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“A lot of children, even babies are going into group homes because we don’t have the homes. I don’t like seeing children go into group homes so I’ll fill my bedrooms as much as I can to have the kids be in a family,” she said, adding if the government wants more foster families, they need to increase reimbursements for things like respite care, travel allowances and babysitting.

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“We have children with feeding tubes, and $4 an hour really isn’t an adequate babysitting rate,” Haynes said, adding it’s nearly impossible to find a qualified adult to babysit for this kind of pay.

While it’s clear foster parents aren’t in it for the money, many say the government needs to increase the per diem amount to account for inflation. As of 2011, the amount for children under 10 years of age is $17.50. Older than 10, it goes up to $25.43 per day. Despite the rising cost of raising a child in Canada, that number hasn’t had a significant increase in nearly  years.

“They’re right, it hasn’t increased and its something that requires resources,” Bernard said.

“It’s one many concerns they bring to me. There are others we can mitigate right away. but we’re working on it because we realise the value they add to child welfare its just second to none.”

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Bernard said the issue is on their radar and anything they’re looking at doing would be rolled out in 2019.

“I said it many times, these really are the truly unsung heroes of our child welfare system. They are in my opinion, the best public resource that we have,” she said.

“They open their homes, they open their hearts, they do so with enthusiasm. They take in children who have witnessed or been the subject of neglect, abuse, and have gone through horrific situations in their home.”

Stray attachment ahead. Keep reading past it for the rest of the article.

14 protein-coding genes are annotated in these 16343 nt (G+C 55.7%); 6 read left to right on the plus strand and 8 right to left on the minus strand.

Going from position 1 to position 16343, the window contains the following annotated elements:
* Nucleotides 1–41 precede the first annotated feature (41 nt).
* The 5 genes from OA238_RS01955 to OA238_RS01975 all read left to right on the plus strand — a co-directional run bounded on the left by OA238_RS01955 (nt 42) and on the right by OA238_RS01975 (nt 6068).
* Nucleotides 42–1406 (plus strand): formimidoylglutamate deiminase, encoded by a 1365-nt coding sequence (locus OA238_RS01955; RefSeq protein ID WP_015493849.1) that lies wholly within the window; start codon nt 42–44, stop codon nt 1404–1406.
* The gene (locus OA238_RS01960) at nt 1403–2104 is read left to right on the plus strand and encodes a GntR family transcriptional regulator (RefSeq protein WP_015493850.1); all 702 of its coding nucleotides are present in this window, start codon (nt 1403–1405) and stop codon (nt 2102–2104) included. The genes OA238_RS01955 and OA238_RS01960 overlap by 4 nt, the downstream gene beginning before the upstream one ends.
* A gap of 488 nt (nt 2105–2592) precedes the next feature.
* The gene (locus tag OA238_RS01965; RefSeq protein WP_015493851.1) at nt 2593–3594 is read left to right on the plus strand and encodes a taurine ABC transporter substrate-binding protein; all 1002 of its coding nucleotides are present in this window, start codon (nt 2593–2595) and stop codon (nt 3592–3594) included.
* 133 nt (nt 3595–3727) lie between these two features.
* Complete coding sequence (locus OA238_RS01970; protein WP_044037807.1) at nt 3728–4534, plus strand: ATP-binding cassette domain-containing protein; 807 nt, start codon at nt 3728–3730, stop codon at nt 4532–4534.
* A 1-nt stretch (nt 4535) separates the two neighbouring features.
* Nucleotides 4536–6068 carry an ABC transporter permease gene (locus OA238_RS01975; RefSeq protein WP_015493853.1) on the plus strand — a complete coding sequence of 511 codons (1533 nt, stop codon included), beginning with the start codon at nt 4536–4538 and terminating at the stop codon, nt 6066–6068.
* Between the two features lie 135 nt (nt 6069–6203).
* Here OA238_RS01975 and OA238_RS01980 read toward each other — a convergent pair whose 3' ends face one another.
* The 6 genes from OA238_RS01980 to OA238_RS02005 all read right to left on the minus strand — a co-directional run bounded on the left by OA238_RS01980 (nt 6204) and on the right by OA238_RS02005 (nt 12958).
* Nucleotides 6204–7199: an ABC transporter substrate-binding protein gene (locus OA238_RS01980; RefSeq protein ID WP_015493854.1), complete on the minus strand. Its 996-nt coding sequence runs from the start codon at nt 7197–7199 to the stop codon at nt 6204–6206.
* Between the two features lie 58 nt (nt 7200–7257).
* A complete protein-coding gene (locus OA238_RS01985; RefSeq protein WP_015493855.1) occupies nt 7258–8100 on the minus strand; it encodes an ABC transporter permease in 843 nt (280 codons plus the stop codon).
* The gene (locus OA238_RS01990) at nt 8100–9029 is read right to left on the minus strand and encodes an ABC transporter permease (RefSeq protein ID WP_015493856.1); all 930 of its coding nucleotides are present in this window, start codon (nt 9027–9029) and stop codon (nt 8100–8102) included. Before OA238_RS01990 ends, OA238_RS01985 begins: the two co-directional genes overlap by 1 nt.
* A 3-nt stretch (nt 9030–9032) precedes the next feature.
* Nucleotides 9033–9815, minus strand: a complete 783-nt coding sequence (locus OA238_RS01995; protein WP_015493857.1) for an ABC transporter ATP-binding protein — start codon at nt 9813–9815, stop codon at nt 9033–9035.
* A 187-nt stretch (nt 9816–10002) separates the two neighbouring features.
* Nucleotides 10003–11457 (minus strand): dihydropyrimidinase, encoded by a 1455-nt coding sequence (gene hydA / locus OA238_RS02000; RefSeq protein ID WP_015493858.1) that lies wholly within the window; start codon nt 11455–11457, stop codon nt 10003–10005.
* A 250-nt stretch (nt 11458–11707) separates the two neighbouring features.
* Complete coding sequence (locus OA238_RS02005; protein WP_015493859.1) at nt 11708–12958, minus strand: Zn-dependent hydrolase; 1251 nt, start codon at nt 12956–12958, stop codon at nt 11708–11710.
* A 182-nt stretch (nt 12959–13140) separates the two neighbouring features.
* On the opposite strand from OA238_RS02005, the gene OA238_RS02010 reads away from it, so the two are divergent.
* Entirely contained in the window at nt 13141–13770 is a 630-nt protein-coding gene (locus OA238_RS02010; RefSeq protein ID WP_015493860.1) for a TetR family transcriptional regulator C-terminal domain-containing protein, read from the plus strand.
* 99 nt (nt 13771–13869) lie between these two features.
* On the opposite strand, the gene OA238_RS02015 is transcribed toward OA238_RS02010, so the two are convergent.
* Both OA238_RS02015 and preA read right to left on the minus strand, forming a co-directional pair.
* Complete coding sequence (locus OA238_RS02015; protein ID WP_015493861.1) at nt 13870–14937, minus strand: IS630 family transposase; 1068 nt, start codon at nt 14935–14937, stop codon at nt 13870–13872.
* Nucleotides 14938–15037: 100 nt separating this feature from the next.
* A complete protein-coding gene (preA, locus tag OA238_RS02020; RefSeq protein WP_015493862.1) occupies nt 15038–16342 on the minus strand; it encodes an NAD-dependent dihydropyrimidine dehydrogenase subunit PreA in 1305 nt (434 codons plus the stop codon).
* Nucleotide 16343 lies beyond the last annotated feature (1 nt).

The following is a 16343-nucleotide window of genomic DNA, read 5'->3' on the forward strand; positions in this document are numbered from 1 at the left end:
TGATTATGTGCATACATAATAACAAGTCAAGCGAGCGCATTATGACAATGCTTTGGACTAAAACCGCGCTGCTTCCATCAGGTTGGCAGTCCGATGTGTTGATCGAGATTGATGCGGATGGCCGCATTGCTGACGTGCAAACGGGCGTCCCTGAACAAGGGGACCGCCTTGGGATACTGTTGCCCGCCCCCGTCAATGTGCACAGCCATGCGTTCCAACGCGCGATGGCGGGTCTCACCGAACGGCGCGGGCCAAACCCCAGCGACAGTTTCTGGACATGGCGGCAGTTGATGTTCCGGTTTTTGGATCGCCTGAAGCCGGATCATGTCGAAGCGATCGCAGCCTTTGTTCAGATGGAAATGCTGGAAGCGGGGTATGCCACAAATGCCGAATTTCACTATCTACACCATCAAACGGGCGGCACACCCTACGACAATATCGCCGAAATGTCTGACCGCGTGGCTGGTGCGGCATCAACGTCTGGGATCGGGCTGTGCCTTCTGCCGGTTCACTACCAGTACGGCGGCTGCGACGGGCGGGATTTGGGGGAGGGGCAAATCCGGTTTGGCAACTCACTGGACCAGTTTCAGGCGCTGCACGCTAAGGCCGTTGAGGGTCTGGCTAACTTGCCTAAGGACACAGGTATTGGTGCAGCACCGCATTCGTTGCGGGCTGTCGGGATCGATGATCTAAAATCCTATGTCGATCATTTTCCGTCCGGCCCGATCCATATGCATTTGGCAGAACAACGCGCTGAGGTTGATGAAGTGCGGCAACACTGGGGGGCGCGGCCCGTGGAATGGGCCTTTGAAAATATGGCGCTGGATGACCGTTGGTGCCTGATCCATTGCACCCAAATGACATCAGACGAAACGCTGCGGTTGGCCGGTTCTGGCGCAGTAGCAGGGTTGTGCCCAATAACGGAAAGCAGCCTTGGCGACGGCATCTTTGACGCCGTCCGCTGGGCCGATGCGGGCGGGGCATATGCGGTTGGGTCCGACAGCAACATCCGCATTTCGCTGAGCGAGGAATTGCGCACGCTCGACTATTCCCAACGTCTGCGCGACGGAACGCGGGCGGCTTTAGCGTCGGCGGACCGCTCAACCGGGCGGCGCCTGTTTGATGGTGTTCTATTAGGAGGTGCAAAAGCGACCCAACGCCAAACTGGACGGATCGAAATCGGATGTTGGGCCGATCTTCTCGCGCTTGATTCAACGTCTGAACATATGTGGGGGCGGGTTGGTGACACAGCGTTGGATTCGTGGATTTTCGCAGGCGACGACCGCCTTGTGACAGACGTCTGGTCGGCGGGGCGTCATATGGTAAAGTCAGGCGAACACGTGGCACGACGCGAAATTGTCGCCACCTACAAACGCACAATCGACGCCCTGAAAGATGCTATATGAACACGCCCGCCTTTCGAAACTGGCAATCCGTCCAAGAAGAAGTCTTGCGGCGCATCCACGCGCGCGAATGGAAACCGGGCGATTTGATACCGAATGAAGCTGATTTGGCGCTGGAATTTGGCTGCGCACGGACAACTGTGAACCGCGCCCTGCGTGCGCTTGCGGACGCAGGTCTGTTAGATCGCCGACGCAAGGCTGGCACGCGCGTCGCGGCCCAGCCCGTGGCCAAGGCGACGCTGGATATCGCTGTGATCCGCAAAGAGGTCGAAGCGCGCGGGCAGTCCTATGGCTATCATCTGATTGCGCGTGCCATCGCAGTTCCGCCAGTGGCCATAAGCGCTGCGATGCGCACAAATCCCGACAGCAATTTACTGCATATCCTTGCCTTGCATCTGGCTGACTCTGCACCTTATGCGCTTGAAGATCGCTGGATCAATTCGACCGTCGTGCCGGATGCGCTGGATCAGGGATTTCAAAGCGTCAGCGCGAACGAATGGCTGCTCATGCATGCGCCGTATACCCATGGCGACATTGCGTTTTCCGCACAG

Some foster parent advocates would also like to see the application process more streamlined, stating that many people may be turned off by the extensive screening and training process which can often take up to two years to complete.

Bernard said her department is looking at ways of addressing these issues, and said they have recently introduced a mentorship program which pairs veteran foster parents with new ones.

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For the Haynes family, being able to help children be reunited with their families is what makes it all worthwhile.

“I think that it takes a community to raise children and we’re part of that community. Everybody needs helps sometimes and I like working with families and children and seeing them get back together.”

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She said there’s a number of misconceptions surrounding who can be a foster parent.

“Working parents can foster. The agency does pay for daycare. You can be a single mom, you can be a mom who hasn’t parented before. The agency will put the children in a daycare near your home and they will pay for that directly,” said Haynes.

“I think it’s great to have professional families who want to foster. It’s just like parenting. The agency will pay for the child to go to daycare, but you’re the parent. If the child comes home sick it’s your responsibility.”

She said despite the challenges, being a foster parent has ultimately enriched their lives in immeasurable ways and they hope other people will be inspired to put their names forward.

“If you are considering fostering and you enjoy spending time with kids, if you like doing family events and being part of that community, you should definitely do it,” said Haynes.

“I don’t mislead my friends about it being a lot of work, but parenting is a lot of work and I think it’s worth it.”

If you are interested in becoming a foster parent, more information is available here.

October 17-21 is designated Foster Parent Appreciation Week.